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Robotics Science

Winged Robots Hint At the Origins of Flight 59

Posted by Soulskill
from the not-to-mention-the-origins-of-skynet dept.
sciencehabit writes "Here's what we know about the evolution of flight: By about 150 million years ago, the forests were filled with flying — or perhaps just gliding — dinosaurs like Archaeopteryx, possibly similar to the ancestor of modern birds. What we don't know is what primitive wings were used for before bird ancestors could fly. A new study (abstract) provides some fresh data for this debate, not from fossils but from a winged robot (video included)."
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Winged Robots Hint At the Origins of Flight

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  • by JumperCable (673155) on Tuesday October 18, 2011 @08:21PM (#37757368)

    Name one non-raptor based animal that uses flapping or wing like features to increase running or walking speed.

    We have all sorts of mammals and snakes that use skin flaps for gliding. Unless we have examples of non-rapture creatures that use skin flaps of some sort to do increase walking/running speed, I would think the answer is obvious.

  • by arpad1 (458649) on Tuesday October 18, 2011 @09:22PM (#37757822)

    With all due respect to your smart-aleckiness, I don't think so.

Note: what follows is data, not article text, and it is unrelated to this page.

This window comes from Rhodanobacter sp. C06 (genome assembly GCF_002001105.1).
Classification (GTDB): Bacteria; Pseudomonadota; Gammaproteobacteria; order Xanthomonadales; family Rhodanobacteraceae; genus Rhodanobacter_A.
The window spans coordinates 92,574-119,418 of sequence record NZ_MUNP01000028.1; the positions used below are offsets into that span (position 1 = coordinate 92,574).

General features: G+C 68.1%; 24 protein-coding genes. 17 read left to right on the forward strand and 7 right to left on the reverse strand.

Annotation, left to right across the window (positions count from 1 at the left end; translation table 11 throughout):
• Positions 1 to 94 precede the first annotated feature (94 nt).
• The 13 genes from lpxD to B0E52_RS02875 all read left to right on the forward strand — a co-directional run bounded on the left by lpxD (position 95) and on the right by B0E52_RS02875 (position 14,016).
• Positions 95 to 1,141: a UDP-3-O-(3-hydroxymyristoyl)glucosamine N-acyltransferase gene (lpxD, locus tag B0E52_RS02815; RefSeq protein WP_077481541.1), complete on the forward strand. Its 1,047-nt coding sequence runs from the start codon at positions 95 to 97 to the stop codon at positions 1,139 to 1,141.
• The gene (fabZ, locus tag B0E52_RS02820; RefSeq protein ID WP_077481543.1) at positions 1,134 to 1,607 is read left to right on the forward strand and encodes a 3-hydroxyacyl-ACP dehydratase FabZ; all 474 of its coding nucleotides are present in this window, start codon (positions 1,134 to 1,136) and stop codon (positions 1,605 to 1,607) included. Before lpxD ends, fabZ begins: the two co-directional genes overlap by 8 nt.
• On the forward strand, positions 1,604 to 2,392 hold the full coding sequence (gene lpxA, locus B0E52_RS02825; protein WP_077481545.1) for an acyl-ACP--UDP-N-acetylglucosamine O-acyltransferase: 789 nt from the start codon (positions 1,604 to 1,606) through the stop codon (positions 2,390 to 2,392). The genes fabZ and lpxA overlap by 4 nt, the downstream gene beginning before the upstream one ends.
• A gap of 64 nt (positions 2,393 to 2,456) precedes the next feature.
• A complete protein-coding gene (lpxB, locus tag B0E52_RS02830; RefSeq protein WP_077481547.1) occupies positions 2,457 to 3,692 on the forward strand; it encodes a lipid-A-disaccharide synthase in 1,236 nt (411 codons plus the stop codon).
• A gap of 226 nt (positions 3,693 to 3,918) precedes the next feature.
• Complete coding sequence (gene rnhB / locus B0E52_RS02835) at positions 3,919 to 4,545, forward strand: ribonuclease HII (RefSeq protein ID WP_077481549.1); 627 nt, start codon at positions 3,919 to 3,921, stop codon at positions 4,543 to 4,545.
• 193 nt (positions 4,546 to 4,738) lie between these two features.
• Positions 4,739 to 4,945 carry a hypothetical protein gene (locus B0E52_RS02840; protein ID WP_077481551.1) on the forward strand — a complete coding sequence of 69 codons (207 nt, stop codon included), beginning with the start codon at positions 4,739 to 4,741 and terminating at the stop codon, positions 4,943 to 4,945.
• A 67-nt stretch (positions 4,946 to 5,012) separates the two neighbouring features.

At the very least the density of water, while resulting in a superficially similar motion to wing-flapping in air, is just such so much more dense a medium I'd guess the adaptations necessary for the penguin wouldn't easily translate to the adaptations necessary for flight. Then there's the problem of intermediate forms. What are the intermediate steps between a penguin adapted to "flying" in water and a penguin-descendent adapted to flying in air?

    The "intermediate steps" problem is why I have doubts about birds evolving from purely gliding to powered flight.

    Wings adapted to the production of thrust, to improve running performance, will also generate lift when held still in an air stream. The skeletal, musculature and nervous system adaptations can occur incrementally because incremental improvements result in incremental benefits. For a bird adapted to gliding the incremental benefit that accrues incremental, but immediate, benefits is a further perfection of gliding adaptations.

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